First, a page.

Most people have mementos from their family’s past: an old watch worn by their great grandfather, a photo of their youthful mother, a love letter, a child’s drawing. These are treasures that are personal and are a connection to the past and a legacy to future generations. You would never consider throwing them away or tearing them up. Someone outside your family might do that. If you let the next generation of your family know about their significance they can keep them safe.
It’s the same way and even more so with old buildings. Cultural heritage buildings are in a community’s care. They are inherited from past generations who built them well and used them for entertainment and socializing.
If they are significant enough in our collective psyche they are maintained in the present with the idea of bestowing them for the benefit and pleasure of future generations. They have much to tell us about our past, our social customs, the tastes of the period, the unique architecture and in the case of the Paramount, the movies and all the latest technology available at the time to show them.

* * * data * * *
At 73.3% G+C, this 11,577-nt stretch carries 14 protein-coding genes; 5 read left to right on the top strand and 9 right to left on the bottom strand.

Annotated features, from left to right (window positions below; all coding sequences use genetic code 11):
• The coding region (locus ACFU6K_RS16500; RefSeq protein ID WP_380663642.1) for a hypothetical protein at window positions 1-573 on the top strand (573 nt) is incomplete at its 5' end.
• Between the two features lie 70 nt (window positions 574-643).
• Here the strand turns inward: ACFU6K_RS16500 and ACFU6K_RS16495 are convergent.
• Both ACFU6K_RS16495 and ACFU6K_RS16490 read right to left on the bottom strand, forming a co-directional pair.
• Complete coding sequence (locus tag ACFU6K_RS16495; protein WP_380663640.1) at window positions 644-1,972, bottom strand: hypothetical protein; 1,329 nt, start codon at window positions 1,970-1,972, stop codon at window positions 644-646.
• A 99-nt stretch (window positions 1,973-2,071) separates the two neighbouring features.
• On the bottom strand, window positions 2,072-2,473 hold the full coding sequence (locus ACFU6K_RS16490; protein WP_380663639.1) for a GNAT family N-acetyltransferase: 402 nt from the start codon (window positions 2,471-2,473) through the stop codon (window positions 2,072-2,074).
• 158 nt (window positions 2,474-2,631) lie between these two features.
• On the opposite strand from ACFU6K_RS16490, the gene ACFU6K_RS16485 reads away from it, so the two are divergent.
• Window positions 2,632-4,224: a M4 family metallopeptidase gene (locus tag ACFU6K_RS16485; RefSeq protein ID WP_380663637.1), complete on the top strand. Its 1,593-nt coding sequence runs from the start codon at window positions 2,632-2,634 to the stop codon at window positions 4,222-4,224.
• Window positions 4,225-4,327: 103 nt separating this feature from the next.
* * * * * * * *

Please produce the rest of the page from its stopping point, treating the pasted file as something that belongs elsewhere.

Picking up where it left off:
When you demolish a community’s history you are severing the connection we all need for the past – whether we ever stepped through those doors we can still appreciate that link to past lives. We savour the sense that people walked this street, loved this house, enjoyed this theatre. By throwing away this building and the historical artifacts that lie within you are saying that nothing of this building’s cultural heritage is important or significant to the community’s history. Instead a sign can say, “Here once stood…”
No one ever says, I used to have my grandfather’s watch but I threw it away because it didn’t work. I tore up my mother’s photo because it took up room on my desk. I needed more space on the wall for another picture so I got rid of my two-year old’s scribble. Deeper connections require careful actions.
That is why you bother saving The Paramount.